Jaguar Land Rover reports £264m Q2 loss amid fall in sales to China

JLR, which employs more than 4,000 people at Halewood in Merseyside, said Chinese consumers had held back on buying cars ahead of a big cut in import tariffs on July 1. Tony McDonough reports

Jaguar Land Rover
Production line at Jaguar Land Rover in Halewood

 

Britain’s biggest carmaker Jaguar Land Rover (JLR) suffered pre-tax losses of £264m in the second quarter of this year – it first quarterly loss for three years.

JLR, which employs more than 4,000 people at Halewood in Merseyside assembling the Range Rover Evoque and the Discovery Sport, primarily blamed lower wholesale sales to China in the April/MayJune period. In the same period last year the company made a pre-tax profit of £595m.

China reduced import duties on new cars from 25% to 10% on July 1 and the company said consumers had held back on purchasing vehicles prior to the tariff cut. JLR has also been hit by what it calls a “demonisation of diesel” in the UK and the subsequent downtown in sales.

Revenues for the period were also down 6.7% to £5.2bn. However, the company said it actually sold 145,510 vehicles during the quarter – a year-on-year rise of 5.9%. Retail sales in the UK were up 3.3%.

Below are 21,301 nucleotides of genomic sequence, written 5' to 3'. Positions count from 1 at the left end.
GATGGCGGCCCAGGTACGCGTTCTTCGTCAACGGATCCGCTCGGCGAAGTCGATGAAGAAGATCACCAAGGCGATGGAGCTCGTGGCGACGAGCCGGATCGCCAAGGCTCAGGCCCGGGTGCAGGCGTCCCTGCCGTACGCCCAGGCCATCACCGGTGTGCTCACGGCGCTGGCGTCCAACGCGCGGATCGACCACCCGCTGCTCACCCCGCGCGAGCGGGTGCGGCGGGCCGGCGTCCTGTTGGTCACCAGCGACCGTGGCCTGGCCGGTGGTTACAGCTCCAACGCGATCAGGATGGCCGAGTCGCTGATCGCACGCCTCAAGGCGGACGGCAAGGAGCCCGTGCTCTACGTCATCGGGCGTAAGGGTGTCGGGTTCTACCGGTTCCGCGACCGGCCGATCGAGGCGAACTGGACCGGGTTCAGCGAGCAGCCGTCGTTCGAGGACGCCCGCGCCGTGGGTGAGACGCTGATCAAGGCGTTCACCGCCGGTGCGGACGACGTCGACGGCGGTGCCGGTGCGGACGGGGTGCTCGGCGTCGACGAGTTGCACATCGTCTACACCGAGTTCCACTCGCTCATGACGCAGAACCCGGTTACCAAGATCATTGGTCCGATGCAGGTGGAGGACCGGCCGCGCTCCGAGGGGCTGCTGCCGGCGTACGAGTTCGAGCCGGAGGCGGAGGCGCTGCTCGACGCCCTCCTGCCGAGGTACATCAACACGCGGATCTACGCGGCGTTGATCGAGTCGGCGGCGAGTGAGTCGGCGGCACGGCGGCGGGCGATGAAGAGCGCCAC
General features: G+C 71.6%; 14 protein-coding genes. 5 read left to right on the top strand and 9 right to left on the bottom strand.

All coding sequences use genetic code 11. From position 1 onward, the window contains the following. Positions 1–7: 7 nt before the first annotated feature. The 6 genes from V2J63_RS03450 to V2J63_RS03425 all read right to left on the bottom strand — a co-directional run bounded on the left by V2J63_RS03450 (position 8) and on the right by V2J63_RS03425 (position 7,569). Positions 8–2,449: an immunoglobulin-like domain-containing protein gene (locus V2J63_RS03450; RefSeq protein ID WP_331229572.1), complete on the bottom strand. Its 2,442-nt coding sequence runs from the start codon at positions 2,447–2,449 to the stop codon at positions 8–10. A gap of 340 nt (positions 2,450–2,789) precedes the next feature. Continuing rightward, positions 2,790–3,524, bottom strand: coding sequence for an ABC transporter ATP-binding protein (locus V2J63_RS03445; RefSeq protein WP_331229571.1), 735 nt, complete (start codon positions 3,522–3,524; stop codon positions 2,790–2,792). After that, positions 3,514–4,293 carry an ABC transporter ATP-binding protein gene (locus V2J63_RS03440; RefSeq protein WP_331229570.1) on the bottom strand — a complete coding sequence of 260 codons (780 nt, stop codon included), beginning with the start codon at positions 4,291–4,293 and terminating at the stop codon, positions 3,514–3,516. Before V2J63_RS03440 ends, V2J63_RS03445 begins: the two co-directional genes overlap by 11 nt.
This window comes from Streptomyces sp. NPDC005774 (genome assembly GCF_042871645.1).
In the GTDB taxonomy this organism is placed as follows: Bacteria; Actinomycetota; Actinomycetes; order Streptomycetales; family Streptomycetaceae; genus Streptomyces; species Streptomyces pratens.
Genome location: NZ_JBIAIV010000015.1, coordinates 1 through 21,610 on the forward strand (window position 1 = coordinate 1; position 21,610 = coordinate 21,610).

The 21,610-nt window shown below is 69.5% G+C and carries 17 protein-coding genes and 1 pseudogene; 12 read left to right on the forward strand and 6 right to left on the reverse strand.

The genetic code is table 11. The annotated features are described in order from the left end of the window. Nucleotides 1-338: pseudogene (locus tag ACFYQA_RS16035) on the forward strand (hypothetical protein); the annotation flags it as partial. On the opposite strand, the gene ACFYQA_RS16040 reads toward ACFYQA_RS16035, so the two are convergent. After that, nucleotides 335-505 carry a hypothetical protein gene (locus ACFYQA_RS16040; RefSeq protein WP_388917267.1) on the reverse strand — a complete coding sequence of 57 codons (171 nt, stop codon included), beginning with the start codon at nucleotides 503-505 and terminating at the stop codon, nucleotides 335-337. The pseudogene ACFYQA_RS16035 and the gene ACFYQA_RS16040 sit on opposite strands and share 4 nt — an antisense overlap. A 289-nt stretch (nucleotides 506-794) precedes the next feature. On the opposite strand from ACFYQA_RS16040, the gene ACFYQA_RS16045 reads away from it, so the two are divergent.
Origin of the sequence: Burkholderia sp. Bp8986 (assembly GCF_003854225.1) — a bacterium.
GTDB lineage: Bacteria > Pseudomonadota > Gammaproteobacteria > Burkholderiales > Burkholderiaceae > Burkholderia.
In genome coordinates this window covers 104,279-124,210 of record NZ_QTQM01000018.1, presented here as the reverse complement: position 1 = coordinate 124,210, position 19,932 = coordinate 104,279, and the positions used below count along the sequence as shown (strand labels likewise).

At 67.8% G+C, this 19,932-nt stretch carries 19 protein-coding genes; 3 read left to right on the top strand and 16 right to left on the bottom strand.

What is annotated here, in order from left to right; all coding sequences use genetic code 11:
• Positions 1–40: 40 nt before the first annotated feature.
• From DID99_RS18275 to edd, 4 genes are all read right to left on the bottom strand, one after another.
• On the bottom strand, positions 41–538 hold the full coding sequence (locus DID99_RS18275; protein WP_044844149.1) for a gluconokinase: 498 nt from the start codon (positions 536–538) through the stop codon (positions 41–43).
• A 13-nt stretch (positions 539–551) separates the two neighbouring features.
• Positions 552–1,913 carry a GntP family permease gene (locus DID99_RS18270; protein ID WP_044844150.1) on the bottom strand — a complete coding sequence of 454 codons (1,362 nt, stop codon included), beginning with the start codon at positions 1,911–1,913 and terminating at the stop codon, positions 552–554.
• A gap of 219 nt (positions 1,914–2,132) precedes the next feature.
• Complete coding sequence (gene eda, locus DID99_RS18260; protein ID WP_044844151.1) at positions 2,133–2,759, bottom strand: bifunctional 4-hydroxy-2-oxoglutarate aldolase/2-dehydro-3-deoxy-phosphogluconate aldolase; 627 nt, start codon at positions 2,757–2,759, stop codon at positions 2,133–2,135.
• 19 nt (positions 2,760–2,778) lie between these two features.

JLR, which is owned by Indian conglomerate Tata, is continuing to invest in new vehicles, next-generation automotive technologies and facilities to support its future sustainable growth, with total investment spending of £1.1bn for the quarter. 

It announced earlier this year that Halewood would receive a significant investment of £110m so it can produce the new Evoque model.

However, the company, which produces 530,000 vehicles in the UK every year, has also expressed concerns about the UK’s departure from the European Union saying a no-deal Brexit could cost it £1.2bn in lost profits every year.

Chief executive Ralf Speth said: “We had a pre-tax loss in the first quarter, reflecting the impact of the announcement of the duty reduction in China as well as planned dealer stock reductions in the quarter.

“We also continue to be impacted negatively by uncertainty over diesels in Europe along with Brexit and additional diesel taxes in UK. Given these issues, we will remain focused on driving growth and simultaneously reducing costs and boosting operational efficiency and capability, taking the necessary steps to shape our future.

“We expect sales and financial results to improve over the remainder of the financial year, driven by continued ramp-up of new models.”

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